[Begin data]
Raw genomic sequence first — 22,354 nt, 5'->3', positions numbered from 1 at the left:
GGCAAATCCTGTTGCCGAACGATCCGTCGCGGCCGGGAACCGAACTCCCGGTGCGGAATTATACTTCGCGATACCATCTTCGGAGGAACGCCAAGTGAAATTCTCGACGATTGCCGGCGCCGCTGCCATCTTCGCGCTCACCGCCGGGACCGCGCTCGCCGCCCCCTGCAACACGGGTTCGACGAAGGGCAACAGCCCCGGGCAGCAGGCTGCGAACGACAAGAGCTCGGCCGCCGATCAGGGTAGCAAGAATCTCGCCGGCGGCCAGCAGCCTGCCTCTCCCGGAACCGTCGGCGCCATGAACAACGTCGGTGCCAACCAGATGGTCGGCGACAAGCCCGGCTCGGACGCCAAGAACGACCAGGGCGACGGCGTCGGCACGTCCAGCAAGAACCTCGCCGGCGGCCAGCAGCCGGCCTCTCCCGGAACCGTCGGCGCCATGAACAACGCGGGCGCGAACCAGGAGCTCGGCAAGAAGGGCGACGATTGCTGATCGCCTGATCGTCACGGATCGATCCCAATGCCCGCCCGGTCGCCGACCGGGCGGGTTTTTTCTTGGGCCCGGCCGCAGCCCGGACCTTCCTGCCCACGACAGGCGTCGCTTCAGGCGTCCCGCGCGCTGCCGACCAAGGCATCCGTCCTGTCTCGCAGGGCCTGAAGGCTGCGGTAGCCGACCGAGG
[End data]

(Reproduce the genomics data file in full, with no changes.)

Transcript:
Raw genomic sequence first — 22,354 nt, 5'->3', positions numbered from 1 at the left:
GGCAAATCCTGTTGCCGAACGATCCGTCGCGGCCGGGAACCGAACTCCCGGTGCGGAATTATACTTCGCGATACCATCTTCGGAGGAACGCCAAGTGAAATTCTCGACGATTGCCGGCGCCGCTGCCATCTTCGCGCTCACCGCCGGGACCGCGCTCGCCGCCCCCTGCAACACGGGTTCGACGAAGGGCAACAGCCCCGGGCAGCAGGCTGCGAACGACAAGAGCTCGGCCGCCGATCAGGGTAGCAAGAATCTCGCCGGCGGCCAGCAGCCTGCCTCTCCCGGAACCGTCGGCGCCATGAACAACGTCGGTGCCAACCAGATGGTCGGCGACAAGCCCGGCTCGGACGCCAAGAACGACCAGGGCGACGGCGTCGGCACGTCCAGCAAGAACCTCGCCGGCGGCCAGCAGCCGGCCTCTCCCGGAACCGTCGGCGCCATGAACAACGCGGGCGCGAACCAGGAGCTCGGCAAGAAGGGCGACGATTGCTGATCGCCTGATCGTCACGGATCGATCCCAATGCCCGCCCGGTCGCCGACCGGGCGGGTTTTTTCTTGGGCCCGGCCGCAGCCCGGACCTTCCTGCCCACGACAGGCGTCGCTTCAGGCGTCCCGCGCGCTGCCGACCAAGGCATCCGTCCTGTCTCGCAGGGCCTGAAGGCTGCGGTAGCCGACCGAGG